See also: Co-working spaces to triple in three years: Knight Frank Report

 

5. Mobility and mergers condition future market demand: Occupiers are increasingly mobile. New organisations are being formed through increased M&A activity. Mobility and mergers bring greater complexity to the corporate real estate portfolio. However, they also extend the pool of active demand for global real estate markets.

 

Present and expected share of co-working spaces in companies’ profiles

Today, despite the proliferation of co-working and serviced office operators, a majority of global corporates occupy office space on a traditional lease model. Two-thirds of companies surveyed by Knight Frank reported that co-working, serviced and flexible office space comprise five per cent or less of their current office space. A small minority, less than seven per cent, said that flexible workspace exceeds a fifth of their total workspace.

However, Knight Frank’s research revealed that the proportion of flexible space within companies’ portfolios is set to increase dramatically. Over two-thirds (69 per cent) of global corporates plan to increase their utilisation of co-working spaces and 80 per cent expect to grow the amount of collaborative space they use over the next three years. Furthermore, 44 per cent stated that flexible space will constitute up to a fifth of all office space in the next three years. An additional 16 per cent estimated that as much as half of their workspace globally, would be flexible spaces, within the same time period.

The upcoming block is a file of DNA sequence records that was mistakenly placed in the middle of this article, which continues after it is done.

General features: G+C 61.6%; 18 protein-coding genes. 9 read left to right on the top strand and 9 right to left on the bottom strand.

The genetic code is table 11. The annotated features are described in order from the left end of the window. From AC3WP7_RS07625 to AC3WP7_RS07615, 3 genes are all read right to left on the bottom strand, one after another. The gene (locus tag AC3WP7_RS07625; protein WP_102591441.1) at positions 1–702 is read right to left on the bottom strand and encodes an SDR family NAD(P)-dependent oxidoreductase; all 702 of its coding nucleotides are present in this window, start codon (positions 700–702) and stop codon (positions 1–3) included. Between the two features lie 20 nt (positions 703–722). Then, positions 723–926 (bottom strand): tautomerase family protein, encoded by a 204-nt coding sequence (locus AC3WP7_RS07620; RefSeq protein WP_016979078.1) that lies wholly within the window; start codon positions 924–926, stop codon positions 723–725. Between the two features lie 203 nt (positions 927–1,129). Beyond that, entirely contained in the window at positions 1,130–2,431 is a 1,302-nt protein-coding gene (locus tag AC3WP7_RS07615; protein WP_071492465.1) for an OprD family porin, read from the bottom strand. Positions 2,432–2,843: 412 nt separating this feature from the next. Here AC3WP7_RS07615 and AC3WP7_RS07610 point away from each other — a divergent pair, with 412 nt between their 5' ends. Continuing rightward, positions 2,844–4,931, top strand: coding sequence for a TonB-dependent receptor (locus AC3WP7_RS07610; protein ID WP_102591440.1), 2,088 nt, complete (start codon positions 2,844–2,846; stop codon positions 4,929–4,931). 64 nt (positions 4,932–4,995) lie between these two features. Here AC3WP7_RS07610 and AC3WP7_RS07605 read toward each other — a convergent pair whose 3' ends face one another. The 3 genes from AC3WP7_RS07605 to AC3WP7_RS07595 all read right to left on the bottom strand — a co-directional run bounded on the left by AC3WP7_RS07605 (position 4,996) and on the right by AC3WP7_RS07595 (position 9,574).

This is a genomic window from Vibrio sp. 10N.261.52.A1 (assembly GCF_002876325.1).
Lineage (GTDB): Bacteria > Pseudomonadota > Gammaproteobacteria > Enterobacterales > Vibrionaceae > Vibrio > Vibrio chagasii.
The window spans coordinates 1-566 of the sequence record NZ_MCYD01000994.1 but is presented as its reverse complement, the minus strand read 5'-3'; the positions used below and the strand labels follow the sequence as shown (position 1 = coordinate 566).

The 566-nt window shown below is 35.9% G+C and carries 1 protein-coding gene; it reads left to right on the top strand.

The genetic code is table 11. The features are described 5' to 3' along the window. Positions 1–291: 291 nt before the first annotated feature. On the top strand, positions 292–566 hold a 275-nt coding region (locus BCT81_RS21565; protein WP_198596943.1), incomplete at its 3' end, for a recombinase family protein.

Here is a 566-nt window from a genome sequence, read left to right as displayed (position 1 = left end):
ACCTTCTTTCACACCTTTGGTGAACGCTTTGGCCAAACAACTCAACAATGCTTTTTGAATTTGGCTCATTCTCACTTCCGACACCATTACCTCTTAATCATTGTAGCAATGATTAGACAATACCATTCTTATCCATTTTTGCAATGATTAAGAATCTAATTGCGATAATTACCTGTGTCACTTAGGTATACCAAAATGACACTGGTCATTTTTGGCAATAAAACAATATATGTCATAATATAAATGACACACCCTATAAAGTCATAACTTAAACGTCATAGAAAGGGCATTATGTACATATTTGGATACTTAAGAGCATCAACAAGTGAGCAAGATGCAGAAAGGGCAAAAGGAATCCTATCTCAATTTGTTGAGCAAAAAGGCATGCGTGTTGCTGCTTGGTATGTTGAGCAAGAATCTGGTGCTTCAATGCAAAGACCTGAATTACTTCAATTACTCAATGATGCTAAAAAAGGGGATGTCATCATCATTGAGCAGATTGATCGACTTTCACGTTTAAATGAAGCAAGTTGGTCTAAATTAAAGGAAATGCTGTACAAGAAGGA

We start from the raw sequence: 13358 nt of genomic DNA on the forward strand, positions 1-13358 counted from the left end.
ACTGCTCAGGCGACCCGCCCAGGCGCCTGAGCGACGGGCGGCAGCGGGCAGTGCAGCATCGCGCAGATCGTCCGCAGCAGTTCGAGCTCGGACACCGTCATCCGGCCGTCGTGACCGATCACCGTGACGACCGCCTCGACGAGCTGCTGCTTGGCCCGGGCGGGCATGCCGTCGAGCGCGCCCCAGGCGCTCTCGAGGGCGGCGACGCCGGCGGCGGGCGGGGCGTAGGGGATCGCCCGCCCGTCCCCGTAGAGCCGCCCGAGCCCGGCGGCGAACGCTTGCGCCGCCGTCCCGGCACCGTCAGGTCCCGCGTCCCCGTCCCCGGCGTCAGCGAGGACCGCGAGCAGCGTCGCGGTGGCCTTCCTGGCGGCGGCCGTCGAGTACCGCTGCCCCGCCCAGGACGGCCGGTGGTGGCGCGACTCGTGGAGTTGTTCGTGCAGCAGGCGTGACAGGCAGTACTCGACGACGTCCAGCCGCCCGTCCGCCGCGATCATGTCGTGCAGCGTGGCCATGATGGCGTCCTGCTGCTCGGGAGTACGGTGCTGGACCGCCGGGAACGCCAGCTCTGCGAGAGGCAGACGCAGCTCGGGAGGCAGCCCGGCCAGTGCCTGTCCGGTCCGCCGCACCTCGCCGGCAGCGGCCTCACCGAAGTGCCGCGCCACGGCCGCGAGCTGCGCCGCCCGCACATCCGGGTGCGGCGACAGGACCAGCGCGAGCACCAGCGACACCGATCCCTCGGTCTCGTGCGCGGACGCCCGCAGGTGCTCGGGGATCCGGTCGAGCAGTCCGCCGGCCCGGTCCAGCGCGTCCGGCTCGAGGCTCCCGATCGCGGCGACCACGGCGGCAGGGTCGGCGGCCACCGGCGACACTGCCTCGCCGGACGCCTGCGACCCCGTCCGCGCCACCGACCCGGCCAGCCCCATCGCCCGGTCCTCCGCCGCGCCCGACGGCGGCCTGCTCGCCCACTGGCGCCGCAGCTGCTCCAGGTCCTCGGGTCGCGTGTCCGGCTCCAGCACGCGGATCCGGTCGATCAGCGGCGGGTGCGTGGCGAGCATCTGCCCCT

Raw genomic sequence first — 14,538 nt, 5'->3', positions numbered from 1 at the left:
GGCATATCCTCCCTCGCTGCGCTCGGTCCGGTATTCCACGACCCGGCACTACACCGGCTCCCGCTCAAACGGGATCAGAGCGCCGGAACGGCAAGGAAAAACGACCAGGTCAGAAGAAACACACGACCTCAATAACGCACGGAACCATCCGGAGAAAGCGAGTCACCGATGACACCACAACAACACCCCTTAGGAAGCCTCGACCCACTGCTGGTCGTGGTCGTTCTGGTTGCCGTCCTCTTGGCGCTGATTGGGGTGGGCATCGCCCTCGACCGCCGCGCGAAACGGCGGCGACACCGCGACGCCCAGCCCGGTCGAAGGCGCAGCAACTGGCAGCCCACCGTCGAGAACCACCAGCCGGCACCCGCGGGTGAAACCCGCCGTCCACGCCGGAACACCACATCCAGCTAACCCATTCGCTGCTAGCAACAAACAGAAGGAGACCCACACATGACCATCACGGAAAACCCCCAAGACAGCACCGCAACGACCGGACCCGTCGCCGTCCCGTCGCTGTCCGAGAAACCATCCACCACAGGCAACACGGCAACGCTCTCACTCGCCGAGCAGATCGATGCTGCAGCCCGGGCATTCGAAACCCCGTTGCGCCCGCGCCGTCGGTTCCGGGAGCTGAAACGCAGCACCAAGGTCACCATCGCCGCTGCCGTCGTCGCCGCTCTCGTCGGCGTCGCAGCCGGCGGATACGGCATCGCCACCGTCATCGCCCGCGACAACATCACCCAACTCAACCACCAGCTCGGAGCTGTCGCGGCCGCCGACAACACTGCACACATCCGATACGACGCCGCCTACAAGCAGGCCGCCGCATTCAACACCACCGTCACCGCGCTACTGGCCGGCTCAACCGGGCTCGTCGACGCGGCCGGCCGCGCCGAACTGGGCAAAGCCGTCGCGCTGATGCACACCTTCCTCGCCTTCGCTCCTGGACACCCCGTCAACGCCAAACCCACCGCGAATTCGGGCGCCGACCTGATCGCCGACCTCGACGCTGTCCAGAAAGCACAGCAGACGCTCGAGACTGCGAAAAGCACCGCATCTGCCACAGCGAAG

Factors driving the demand for flexible workspaces

Over half of the companies (55 per cent) identified increased flexibility, as the main driver of this change, with a significant proportion (11 per cent) stating that the sense of community fostered among workers was the key benefit. A further 11 per cent stated that the greater speed to becoming operational, was the primary reason for selecting co-working or serviced office space, in place of more conventional office spaces.

The overwhelming majority of respondents (75 per cent) stated that personal productivity linked to well-being and happiness, would increase, as they shift towards a new flexible and collaborative model of occupancy that is more in keeping with today’s business structures and working styles.

Lee Elliott, global head of occupier research at Knight Frank, added that a decade of global economic uncertainty has reshaped how many of the world’s largest companies view workspaces. “Shorter business planning horizons, together with the emergence of new, more agile corporate structures, have driven demand for flexible spaces, which enable companies to react to change quickly. While co-working and serviced office operators have grown rapidly over the past five years, driven largely by start-ups and the freelance economy, this is only the tip of the iceberg, with latent demand from global companies set to emerge over the next three years,” says Elliott.